The Rev. C.T. Vivian, who was central to the achievements of the civil rights movement of the 60s, said in an interview with me this week that the evil perpetrated at Emanuel AME Church in Charleston, S.C., was “the best thing that could have happened.”
Not the deaths of the innocent people, he says, but the evil act that was carried out in a house of worship made way for critical action that might not otherwise have happened. “It came out even better than anybody would have thought,” he said, “because we not only got the flag down, but more than that, we got rid of the great Southern symbols. If we handle it right, we have a good chance of getting a whole lot done more than we thought. Black ministers have to go to white ministers and say this is the day that we've been waiting for, the day when the public is really ready to have the war of yesterday forgotten.”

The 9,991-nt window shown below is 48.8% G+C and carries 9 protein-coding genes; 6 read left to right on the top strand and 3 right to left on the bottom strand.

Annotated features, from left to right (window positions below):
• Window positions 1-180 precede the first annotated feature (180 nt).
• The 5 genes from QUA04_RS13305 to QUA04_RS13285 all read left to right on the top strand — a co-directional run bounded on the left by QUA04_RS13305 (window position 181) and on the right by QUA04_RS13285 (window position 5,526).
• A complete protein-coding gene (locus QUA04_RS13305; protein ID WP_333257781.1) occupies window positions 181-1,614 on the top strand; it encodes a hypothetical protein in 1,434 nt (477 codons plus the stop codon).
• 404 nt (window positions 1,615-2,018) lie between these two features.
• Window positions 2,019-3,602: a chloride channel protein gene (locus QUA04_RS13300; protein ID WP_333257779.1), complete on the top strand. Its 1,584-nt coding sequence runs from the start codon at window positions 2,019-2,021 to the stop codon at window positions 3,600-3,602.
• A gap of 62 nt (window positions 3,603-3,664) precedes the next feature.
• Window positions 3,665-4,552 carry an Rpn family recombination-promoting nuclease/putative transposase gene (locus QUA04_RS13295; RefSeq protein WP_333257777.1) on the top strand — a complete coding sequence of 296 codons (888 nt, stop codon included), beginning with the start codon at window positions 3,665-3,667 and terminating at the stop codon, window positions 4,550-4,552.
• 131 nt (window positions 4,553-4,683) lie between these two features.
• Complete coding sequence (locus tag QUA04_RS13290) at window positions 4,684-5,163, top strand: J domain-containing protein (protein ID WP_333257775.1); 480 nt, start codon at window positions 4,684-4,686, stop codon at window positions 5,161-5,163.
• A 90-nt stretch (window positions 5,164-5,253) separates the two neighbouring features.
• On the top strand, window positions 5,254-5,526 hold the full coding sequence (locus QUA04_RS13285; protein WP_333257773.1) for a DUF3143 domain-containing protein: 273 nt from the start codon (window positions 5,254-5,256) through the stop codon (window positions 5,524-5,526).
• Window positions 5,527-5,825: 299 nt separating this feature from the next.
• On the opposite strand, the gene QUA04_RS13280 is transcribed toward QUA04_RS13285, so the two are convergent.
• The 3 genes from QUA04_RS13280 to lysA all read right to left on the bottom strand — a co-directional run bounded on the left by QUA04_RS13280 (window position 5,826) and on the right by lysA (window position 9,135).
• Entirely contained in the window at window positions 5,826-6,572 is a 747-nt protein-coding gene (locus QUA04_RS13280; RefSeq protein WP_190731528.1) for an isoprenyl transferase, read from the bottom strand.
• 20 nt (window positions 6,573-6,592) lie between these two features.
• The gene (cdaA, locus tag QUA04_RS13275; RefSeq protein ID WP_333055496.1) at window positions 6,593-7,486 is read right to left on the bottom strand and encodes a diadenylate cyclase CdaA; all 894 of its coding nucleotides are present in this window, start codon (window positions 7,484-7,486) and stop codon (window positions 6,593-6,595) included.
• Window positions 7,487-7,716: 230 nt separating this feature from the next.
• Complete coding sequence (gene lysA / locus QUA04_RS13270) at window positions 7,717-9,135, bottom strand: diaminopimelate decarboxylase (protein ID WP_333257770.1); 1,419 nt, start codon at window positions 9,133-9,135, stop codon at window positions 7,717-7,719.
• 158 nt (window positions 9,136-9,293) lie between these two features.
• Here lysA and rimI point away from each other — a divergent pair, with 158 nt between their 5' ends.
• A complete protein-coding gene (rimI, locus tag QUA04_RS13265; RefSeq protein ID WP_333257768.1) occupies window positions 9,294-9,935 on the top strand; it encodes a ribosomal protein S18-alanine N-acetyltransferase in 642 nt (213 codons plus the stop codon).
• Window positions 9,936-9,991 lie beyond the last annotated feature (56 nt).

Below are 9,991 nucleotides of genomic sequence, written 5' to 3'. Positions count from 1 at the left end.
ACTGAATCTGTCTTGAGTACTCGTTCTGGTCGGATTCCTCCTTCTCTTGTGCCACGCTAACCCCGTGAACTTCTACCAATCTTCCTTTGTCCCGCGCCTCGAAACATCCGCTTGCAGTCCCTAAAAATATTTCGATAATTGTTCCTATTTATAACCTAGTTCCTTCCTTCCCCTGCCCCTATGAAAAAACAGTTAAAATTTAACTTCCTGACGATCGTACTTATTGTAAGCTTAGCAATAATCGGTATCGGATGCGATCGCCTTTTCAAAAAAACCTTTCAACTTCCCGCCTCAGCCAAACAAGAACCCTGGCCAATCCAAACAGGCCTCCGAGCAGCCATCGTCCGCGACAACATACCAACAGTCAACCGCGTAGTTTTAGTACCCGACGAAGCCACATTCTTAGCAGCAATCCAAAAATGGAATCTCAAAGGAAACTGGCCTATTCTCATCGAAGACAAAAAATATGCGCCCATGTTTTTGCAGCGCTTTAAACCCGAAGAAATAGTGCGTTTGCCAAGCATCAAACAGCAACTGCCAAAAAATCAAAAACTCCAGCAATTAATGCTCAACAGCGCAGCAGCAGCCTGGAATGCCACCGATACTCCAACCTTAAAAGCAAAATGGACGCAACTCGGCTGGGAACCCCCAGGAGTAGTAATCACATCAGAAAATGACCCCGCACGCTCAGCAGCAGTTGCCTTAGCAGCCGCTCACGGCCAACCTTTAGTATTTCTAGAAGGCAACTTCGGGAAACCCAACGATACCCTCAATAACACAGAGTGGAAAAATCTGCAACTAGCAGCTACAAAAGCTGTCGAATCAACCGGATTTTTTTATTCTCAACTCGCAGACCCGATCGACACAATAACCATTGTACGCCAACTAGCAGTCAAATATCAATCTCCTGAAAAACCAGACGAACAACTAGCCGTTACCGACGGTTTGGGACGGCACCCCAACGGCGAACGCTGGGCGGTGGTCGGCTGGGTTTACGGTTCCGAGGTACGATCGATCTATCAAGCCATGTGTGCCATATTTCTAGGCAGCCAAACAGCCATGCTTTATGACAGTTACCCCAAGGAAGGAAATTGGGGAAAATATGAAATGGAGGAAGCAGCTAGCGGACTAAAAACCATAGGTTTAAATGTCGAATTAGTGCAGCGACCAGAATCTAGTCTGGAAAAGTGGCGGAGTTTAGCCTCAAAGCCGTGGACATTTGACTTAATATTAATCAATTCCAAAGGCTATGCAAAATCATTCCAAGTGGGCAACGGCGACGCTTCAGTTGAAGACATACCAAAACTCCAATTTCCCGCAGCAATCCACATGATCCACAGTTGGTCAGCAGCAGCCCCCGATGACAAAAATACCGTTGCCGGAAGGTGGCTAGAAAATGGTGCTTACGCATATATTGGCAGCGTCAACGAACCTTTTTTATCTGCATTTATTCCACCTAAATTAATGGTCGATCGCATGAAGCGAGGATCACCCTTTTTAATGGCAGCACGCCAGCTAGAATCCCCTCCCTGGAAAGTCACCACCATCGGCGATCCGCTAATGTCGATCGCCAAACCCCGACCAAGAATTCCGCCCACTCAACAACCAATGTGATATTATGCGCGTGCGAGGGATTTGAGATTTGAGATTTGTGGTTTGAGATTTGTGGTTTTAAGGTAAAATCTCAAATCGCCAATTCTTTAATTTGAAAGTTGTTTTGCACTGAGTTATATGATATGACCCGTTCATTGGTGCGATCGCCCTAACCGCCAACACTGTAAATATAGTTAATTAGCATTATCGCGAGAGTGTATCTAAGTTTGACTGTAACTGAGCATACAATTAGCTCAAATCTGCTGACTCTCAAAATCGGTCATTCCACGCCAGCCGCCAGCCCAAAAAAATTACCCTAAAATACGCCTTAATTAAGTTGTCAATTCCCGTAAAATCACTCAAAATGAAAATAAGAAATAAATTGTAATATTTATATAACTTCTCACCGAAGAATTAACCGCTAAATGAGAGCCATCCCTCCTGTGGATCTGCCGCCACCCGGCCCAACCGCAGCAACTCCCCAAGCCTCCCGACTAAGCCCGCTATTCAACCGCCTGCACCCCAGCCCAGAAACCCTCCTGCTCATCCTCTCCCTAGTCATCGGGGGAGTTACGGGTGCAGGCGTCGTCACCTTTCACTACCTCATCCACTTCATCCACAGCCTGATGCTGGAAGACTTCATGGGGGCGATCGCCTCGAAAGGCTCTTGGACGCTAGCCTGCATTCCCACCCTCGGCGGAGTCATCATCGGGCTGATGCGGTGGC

Vivian may well be right, but the incident made this writer wonder, yet again, about the whereabouts of God in the presence of oppression.